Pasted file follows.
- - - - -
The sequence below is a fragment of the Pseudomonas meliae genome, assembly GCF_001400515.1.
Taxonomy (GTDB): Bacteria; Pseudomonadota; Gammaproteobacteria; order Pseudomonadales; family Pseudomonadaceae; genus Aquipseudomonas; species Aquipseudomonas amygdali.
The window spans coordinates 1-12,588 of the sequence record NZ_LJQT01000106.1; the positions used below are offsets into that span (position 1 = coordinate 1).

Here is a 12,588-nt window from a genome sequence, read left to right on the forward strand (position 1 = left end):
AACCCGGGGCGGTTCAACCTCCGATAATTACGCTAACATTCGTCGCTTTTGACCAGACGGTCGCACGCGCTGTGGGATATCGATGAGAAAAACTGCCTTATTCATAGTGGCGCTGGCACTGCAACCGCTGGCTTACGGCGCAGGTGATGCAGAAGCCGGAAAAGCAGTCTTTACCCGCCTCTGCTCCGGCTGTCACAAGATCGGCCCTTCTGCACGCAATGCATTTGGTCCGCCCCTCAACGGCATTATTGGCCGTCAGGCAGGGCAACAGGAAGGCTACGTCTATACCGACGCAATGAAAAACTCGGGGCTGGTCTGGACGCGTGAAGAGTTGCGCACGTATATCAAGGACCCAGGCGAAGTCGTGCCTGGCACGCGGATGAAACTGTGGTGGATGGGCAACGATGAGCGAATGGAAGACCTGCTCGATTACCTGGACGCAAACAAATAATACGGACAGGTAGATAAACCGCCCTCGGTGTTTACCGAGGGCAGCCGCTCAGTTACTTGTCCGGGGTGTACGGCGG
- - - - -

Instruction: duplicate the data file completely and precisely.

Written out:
The sequence below is a fragment of the Pseudomonas meliae genome, assembly GCF_001400515.1.
Taxonomy (GTDB): Bacteria; Pseudomonadota; Gammaproteobacteria; order Pseudomonadales; family Pseudomonadaceae; genus Aquipseudomonas; species Aquipseudomonas amygdali.
The window spans coordinates 1-12,588 of the sequence record NZ_LJQT01000106.1; the positions used below are offsets into that span (position 1 = coordinate 1).

Here is a 12,588-nt window from a genome sequence, read left to right on the forward strand (position 1 = left end):
AACCCGGGGCGGTTCAACCTCCGATAATTACGCTAACATTCGTCGCTTTTGACCAGACGGTCGCACGCGCTGTGGGATATCGATGAGAAAAACTGCCTTATTCATAGTGGCGCTGGCACTGCAACCGCTGGCTTACGGCGCAGGTGATGCAGAAGCCGGAAAAGCAGTCTTTACCCGCCTCTGCTCCGGCTGTCACAAGATCGGCCCTTCTGCACGCAATGCATTTGGTCCGCCCCTCAACGGCATTATTGGCCGTCAGGCAGGGCAACAGGAAGGCTACGTCTATACCGACGCAATGAAAAACTCGGGGCTGGTCTGGACGCGTGAAGAGTTGCGCACGTATATCAAGGACCCAGGCGAAGTCGTGCCTGGCACGCGGATGAAACTGTGGTGGATGGGCAACGATGAGCGAATGGAAGACCTGCTCGATTACCTGGACGCAAACAAATAATACGGACAGGTAGATAAACCGCCCTCGGTGTTTACCGAGGGCAGCCGCTCAGTTACTTGTCCGGGGTGTACGGCGG